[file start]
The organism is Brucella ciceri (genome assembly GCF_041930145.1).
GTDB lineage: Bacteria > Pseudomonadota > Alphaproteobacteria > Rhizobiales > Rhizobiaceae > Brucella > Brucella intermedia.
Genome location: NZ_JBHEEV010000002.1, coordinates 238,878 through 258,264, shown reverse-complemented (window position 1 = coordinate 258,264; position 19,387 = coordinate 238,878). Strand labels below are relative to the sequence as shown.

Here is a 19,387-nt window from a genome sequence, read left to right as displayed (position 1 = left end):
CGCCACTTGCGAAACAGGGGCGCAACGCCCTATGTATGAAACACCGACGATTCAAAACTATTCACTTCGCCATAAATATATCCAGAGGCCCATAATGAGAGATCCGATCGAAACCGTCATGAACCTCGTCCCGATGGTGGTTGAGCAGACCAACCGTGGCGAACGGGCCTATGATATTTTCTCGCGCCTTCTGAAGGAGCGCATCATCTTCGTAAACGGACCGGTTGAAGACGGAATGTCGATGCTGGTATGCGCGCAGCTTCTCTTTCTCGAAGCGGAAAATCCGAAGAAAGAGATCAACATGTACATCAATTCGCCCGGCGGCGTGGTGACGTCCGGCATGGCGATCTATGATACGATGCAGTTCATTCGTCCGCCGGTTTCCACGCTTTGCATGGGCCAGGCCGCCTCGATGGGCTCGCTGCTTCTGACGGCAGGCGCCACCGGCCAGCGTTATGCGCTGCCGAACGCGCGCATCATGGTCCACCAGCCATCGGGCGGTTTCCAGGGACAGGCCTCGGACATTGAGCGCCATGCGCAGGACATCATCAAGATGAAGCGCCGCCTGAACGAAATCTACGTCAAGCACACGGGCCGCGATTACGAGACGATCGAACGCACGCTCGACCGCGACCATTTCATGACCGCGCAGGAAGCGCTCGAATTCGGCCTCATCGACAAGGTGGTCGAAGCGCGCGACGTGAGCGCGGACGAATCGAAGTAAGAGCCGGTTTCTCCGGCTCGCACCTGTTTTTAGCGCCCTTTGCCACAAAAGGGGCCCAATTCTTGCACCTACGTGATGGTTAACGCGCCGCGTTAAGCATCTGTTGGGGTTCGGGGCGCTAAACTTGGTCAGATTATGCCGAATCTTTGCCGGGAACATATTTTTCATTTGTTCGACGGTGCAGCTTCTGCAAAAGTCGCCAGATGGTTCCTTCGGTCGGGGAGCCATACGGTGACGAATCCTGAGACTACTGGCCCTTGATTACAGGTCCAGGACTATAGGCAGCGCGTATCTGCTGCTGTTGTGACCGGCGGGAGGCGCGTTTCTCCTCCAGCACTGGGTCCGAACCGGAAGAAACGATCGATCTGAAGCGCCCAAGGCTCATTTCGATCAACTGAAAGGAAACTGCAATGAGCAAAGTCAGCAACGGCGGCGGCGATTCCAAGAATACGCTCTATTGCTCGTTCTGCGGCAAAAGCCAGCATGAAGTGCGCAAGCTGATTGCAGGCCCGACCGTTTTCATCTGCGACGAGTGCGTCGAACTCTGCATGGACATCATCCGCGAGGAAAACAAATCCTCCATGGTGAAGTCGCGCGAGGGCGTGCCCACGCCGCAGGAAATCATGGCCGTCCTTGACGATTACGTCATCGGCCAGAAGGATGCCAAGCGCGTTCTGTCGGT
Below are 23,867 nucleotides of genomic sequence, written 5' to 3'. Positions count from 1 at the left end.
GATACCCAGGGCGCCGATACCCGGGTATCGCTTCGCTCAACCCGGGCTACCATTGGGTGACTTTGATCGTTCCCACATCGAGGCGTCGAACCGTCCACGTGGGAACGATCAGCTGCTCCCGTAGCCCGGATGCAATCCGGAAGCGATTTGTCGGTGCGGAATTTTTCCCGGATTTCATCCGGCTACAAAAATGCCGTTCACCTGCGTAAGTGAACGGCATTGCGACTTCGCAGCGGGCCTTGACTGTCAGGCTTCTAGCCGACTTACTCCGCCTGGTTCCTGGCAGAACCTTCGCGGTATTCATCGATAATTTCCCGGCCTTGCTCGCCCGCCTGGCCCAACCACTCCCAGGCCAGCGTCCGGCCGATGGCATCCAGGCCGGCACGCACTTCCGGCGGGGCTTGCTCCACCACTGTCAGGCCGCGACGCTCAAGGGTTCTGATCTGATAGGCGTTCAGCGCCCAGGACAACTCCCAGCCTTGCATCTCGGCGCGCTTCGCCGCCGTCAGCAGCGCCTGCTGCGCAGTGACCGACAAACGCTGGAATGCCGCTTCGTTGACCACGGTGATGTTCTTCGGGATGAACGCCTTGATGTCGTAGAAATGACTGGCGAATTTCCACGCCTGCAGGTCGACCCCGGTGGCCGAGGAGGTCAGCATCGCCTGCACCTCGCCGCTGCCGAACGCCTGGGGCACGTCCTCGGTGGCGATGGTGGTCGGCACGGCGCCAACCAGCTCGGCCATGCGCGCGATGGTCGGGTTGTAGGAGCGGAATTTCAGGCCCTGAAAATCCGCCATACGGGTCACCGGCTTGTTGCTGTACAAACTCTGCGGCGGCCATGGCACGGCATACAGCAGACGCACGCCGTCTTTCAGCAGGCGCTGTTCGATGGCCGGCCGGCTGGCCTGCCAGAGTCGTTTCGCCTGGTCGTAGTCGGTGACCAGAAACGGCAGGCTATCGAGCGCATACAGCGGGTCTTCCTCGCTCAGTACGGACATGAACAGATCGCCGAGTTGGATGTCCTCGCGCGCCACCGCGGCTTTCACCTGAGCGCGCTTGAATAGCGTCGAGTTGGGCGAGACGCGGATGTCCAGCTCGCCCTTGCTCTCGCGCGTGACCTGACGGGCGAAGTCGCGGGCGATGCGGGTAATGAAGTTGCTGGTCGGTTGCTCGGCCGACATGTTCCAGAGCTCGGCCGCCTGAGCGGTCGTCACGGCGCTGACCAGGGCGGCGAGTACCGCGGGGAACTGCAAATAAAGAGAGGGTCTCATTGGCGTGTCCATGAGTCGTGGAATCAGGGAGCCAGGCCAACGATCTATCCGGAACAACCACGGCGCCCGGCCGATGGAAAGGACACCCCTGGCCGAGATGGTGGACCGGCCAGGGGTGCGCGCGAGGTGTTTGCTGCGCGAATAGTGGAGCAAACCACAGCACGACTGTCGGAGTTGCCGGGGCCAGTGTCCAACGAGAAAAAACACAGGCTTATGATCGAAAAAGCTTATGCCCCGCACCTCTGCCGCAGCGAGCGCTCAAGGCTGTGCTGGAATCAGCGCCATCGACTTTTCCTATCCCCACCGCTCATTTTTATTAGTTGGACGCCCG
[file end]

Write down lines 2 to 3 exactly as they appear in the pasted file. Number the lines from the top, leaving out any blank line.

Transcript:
GTDB lineage: Bacteria > Pseudomonadota > Alphaproteobacteria > Rhizobiales > Rhizobiaceae > Brucella > Brucella intermedia.
Genome location: NZ_JBHEEV010000002.1, coordinates 238,878 through 258,264, shown reverse-complemented (window position 1 = coordinate 258,264; position 19,387 = coordinate 238,878). Strand labels below are relative to the sequence as shown.